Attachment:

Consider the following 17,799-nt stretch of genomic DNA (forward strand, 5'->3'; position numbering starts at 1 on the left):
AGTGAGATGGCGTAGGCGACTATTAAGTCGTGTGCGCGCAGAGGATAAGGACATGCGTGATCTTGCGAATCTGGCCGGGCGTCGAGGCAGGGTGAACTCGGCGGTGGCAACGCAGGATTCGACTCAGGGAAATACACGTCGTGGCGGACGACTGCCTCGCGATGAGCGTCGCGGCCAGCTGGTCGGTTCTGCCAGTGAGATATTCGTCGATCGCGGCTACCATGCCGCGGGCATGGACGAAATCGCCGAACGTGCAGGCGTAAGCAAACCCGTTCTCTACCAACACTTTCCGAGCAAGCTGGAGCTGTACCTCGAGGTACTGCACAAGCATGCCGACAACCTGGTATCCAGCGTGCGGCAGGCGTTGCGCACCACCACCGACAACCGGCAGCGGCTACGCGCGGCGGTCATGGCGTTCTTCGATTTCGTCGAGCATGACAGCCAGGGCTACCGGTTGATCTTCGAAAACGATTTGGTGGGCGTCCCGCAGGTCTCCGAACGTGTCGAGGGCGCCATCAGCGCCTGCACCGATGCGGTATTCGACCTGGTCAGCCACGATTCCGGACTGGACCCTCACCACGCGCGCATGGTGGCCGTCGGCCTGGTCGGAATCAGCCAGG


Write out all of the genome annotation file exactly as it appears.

Consider the following 17,799-nt stretch of genomic DNA (forward strand, 5'->3'; position numbering starts at 1 on the left):
AGTGAGATGGCGTAGGCGACTATTAAGTCGTGTGCGCGCAGAGGATAAGGACATGCGTGATCTTGCGAATCTGGCCGGGCGTCGAGGCAGGGTGAACTCGGCGGTGGCAACGCAGGATTCGACTCAGGGAAATACACGTCGTGGCGGACGACTGCCTCGCGATGAGCGTCGCGGCCAGCTGGTCGGTTCTGCCAGTGAGATATTCGTCGATCGCGGCTACCATGCCGCGGGCATGGACGAAATCGCCGAACGTGCAGGCGTAAGCAAACCCGTTCTCTACCAACACTTTCCGAGCAAGCTGGAGCTGTACCTCGAGGTACTGCACAAGCATGCCGACAACCTGGTATCCAGCGTGCGGCAGGCGTTGCGCACCACCACCGACAACCGGCAGCGGCTACGCGCGGCGGTCATGGCGTTCTTCGATTTCGTCGAGCATGACAGCCAGGGCTACCGGTTGATCTTCGAAAACGATTTGGTGGGCGTCCCGCAGGTCTCCGAACGTGTCGAGGGCGCCATCAGCGCCTGCACCGATGCGGTATTCGACCTGGTCAGCCACGATTCCGGACTGGACCCTCACCACGCGCGCATGGTGGCCGTCGGCCTGGTCGGAATCAGCCAGG